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Toward the antioxidant and chemical characterization of mycorrhizal mushrooms from northeast Portugal.

Identifier

020138

Type of Spiritual Experience

Background

The toxins in A. muscaria are water soluble. When sliced thinly, or chopped into thin dice and boiled in plentiful water until thoroughly cooked, it seems to be detoxified.

Although its consumption as a food has never been widespread, the consumption of detoxified A. muscaria has been practiced in some localities in Europe (notably by Russian settlers in Siberia) since at least the 19th century, and likely earlier. The German physician and naturalist Georg Heinrich von Langsdorff wrote the earliest published account on how to detoxify this mushroom in 1823.

In the late 19th Century, the French physician Félix Archimède Pouchet was a popularizer and advocate of A. muscaria consumption, comparing it to manioc, an important food source in tropical South America that nevertheless must be detoxified before consumption. 

Use of this mushroom as a food source also seems to have existed in North America as well.

A classic description of this use of A. muscaria by an African-American mushroom seller in Washington, D.C., in the late nineteenth century is described by American botanist Frederick Vernon Coville. In this case, the mushroom, after parboiling, and soaking in vinegar is made into a mushroom sauce for steak. It is also consumed as a food in parts of Japan. The most well-known current use as an edible mushroom is in Nagano Prefecture, Japan. There, it is primarily salted and pickled.

A 2008 paper by food historian William Rubel and mycologist David Arora gives a history of consumption of A. muscaria as a food and describes detoxification methods.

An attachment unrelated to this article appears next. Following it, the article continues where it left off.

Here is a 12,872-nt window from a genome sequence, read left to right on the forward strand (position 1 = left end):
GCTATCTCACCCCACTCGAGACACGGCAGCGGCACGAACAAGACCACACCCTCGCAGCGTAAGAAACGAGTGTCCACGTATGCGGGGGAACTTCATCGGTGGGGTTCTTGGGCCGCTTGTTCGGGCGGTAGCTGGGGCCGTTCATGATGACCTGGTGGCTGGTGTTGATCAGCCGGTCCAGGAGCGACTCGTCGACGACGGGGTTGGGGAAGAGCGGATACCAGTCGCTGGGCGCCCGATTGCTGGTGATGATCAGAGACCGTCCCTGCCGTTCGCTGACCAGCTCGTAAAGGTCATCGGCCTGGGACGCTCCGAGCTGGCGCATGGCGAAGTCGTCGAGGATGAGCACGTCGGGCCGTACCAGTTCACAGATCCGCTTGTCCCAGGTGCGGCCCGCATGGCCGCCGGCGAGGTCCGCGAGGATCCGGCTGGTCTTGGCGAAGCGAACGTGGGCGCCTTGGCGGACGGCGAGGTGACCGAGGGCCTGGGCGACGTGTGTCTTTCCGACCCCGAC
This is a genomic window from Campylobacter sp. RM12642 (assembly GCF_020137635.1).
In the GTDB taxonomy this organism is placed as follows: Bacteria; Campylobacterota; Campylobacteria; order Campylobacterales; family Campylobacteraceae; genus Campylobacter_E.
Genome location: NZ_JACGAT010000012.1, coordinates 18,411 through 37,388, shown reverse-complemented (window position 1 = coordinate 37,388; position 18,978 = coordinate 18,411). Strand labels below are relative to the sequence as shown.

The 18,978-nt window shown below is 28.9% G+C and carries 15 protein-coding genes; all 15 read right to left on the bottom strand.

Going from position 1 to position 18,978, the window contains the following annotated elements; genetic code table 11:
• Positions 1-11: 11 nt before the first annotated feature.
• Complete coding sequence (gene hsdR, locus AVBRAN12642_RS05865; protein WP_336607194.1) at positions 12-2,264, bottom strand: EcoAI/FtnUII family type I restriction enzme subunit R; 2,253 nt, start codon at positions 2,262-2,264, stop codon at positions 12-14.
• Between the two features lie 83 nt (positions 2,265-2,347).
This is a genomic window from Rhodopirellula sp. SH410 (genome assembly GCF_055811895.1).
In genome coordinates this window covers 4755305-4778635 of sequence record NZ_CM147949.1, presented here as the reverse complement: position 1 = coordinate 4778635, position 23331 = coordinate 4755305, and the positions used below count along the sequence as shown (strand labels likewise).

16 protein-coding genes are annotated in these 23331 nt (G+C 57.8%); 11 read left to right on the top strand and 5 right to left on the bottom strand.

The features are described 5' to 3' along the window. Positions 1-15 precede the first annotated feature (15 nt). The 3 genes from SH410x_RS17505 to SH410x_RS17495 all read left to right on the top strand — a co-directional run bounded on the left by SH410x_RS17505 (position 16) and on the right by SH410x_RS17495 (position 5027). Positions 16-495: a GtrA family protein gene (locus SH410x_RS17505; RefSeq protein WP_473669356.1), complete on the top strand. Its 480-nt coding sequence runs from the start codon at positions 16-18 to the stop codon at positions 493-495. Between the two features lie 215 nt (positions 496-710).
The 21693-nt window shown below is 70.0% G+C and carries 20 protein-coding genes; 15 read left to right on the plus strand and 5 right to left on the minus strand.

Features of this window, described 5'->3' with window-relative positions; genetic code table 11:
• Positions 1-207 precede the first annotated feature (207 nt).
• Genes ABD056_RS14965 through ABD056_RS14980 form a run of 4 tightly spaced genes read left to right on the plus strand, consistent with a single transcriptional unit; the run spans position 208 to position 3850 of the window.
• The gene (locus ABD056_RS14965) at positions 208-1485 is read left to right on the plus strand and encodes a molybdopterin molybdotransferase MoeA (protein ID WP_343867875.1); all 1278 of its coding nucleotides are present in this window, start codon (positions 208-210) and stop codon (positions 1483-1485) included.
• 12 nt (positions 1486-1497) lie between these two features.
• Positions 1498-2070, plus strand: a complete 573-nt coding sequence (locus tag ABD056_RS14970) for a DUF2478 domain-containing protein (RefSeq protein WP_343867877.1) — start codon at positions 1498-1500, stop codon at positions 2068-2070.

A description of the experience

J Food Sci. 2011 Aug;76(6):C824-30. doi: 10.1111/j.1750-3841.2011.02251.x. Epub 2011 Jul 5.

Toward the antioxidant and chemical characterization of mycorrhizal mushrooms from northeast Portugal.

Reis FS1, Heleno SA, Barros L, Sousa MJ, Martins A, Santos-Buelga C, Ferreira IC.

  • 1CIMO-ESA, Instituto Politécnico de Bragança, Campus de Santa Apolónia, Apartado 1172, 5301-855 Bragança, Portugal.

Abstract

Mushrooms are widely appreciated all over the world for their nutritional properties and pharmacological value as sources of important bioactive compounds.

Mycorrhizal macrofungi associate with plant roots constituting a symbiotic relationship. This symbiosis could influence the production of secondary metabolites, including bioactive compounds. We focused on the evaluation of antioxidant potential and chemical composition of mycorrhizal mushrooms species from Northeast Portugal: Amanita caesarea, Amanita muscaria, Amanita pantherina, Chroogomphus fulmineus, Cortinarius anomalus, Cortinarius collinitus, Cortinarius violaceus, Lactarius quietus, Lactarius volemus, Russula sardonia, Suillus luteus, and Tricholoma ustale.

A similar profile of metabolites was observed in the studied species with the order sugars > fat > ascorbic acid > phenolic compounds > tocopherols. Nevertheless, the samples revealed different compositions: prevalence of sugars in L. volemus, fat and ascorbic acid in A. muscaria, phenolic compounds in C. anomalus and tocopherols, and antioxidant activity in S. luteus.

PRACTICAL APPLICATION:

Chemical characterization of 12 mycorrhizal mushrooms was achieved. They are sources of nutraceuticals, such as sugars and fatty acids, and contain bioactive compounds, such as vitamins and phenolic acids. Edible species can be incorporated in diets as sources of antioxidants, while nonedible species can be explored as sources of bioactive metabolites.

© 2011 Institute of Food Technologists®

PMID:  22417480

The source of the experience

PubMed

Concepts, symbols and science items

Concepts

Symbols

Science Items

Activities and commonsteps

Activities

Overloads

Amanita muscaria

Suppressions

Mushrooms
Vitamin C

Commonsteps

References